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October 12, 1986|Raymond L. Garthoff | Raymond L. Garthoff, a retired U.S. diplomat now a senior fellow at the Brookings Institution, is author of "Detente and Confrontation: American-Soviet Relations from Nixon to Reagan" (Brookings).

WASHINGTON — The Reykjavik meeting between President Ronald Reagan and Soviet General Secre tary Mikhail S. Gorbachev is a justified exception to the generally sound rule that summit meetings should be carefully prepared and have predictable results. In view of the suddenness of the decision, shortly before the meeting was to occur, and its evident ad hoc and interim nature, there is, fortunately, little public expectation of dramatic results. That being the case, however, the question arises: Was this trip really necessary?

To answer this question, we must begin with the real centerpiece of any summit meeting--the leaders themselves. The unique feature of a summit is the personal engagement and contact of the leaders, in this case Reagan and Gorbachev. There is also something to be said for meetings to permit face-to-face encounter and acquaintance between leaders--that was, of course, the main feature of their initial meeting in Geneva in November, 1985. Indeed, for an ad hoc summit, not a prepared "set piece," it is important that the leaders already be acquainted, to avoid unpredictable personal chemistry. But why should a preparatory meeting be needed when the two leaders agreed last year at Geneva to schedule two summit meetings in the United States and the Soviet Union in 1986 and 1987? And why in Iceland of all places? Why not meet in Washington if, and when, a meeting is justified? Why meet at all if it is not?

The nub of the matter is that

the diplomatic dialogue, and above all the arms negotiations, have not proceeded as well as envisaged at Geneva. The alternative to Reykjavik may not have been a delayed Washington summit, but none at all. Yet the leaders on both sides clearly want a summit meeting. Moreover, while not yet moving toward agreement on the main issues, some elements in the arms negotiation can be broken out for earlier accord, and--most important--perhaps even the main strategic-arms and space-weapons talks can be rescued. In short, while the arms negotiations do not yet justify a summit, they remain sufficiently promising that both sides have not given up hope of agreement, and by meeting now the leaders hope to stimulate those negotiations. That is the real purpose of the preparatory summit--notwithstanding the broader agenda Reagan will raise.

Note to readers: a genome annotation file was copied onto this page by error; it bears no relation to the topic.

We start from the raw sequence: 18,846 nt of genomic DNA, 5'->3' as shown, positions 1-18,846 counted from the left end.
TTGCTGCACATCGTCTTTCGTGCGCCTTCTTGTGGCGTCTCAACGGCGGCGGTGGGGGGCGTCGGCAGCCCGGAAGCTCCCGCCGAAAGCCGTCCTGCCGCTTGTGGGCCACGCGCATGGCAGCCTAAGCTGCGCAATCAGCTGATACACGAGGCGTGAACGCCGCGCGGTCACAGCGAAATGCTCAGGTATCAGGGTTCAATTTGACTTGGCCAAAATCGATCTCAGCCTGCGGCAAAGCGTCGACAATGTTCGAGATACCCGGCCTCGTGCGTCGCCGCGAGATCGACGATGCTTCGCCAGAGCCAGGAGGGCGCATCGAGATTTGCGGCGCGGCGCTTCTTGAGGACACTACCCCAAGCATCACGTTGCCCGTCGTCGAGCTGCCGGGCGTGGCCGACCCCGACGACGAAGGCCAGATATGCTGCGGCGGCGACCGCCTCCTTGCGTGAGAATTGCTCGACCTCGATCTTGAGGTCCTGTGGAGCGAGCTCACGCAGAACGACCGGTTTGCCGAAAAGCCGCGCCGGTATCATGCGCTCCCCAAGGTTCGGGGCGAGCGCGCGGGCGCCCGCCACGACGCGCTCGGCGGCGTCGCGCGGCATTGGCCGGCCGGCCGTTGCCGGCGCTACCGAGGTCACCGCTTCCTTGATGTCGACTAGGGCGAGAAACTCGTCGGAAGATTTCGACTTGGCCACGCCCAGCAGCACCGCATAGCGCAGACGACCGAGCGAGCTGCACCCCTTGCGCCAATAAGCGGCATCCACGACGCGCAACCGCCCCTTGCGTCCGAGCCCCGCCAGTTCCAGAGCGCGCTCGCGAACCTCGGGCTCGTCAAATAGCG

Reagan and Gorbachev are self-confident men, each with a belief that he is a good communicator, capable of making his position more clear and persuasive in person than in any other way. Moreover,

both are also strongly influenced by personal contact and experience. This is more of a change with respect to the Soviet leadership than the American, but Reagan is

more reliant on his own experience than any other recent President--disdaining the deep immersion in briefings and briefing books avidly sought by John F. Kennedy, the early Richard M. Nixon and Jimmy Carter. Reagan's reliance on personal experience shows, for example, in his own frequent references to "understanding the communists" based on his own direct experience opposing them in the motion picture labor unions

of Hollywood in the 1940s. Neither Reagan nor Gorbachev is going to be "converted," or charmed, by the other. But they may both be right that they can better measure the possibilities, and lim

its, on cooperation and arms control through one-on-one discussion than in any other way, and on that basis can provide impetus and direction to the formal negotiations.

Summitry, and such variations as the innovation of a "base camp" pre-summit preparatory meeting of the leaders, are but part of a continuing multifaceted diplomatic dialogue--and one that occurs in the context of a broader and deeper continuing mix of cooperation and competition between the two rival superpowers. Each meeting of leaders is unique in its possibilities and its pitfalls. There are risks in Reykjavik, but not great ones, and the possible gains seem to outweigh them.

For Reagan, Reykjavik is not only a chance to influence Gorbachev and take a personal sounding on the terms of a possible agreement, but a way to reassure the American public on the eve of midterm elections both that his Republican Administration can deal prudently with the Soviets, and that it seeks arms reductions and improved relations. Should the effort later fail, that will become clear only long after the elections (and can always be attributed to Soviet intransigence).

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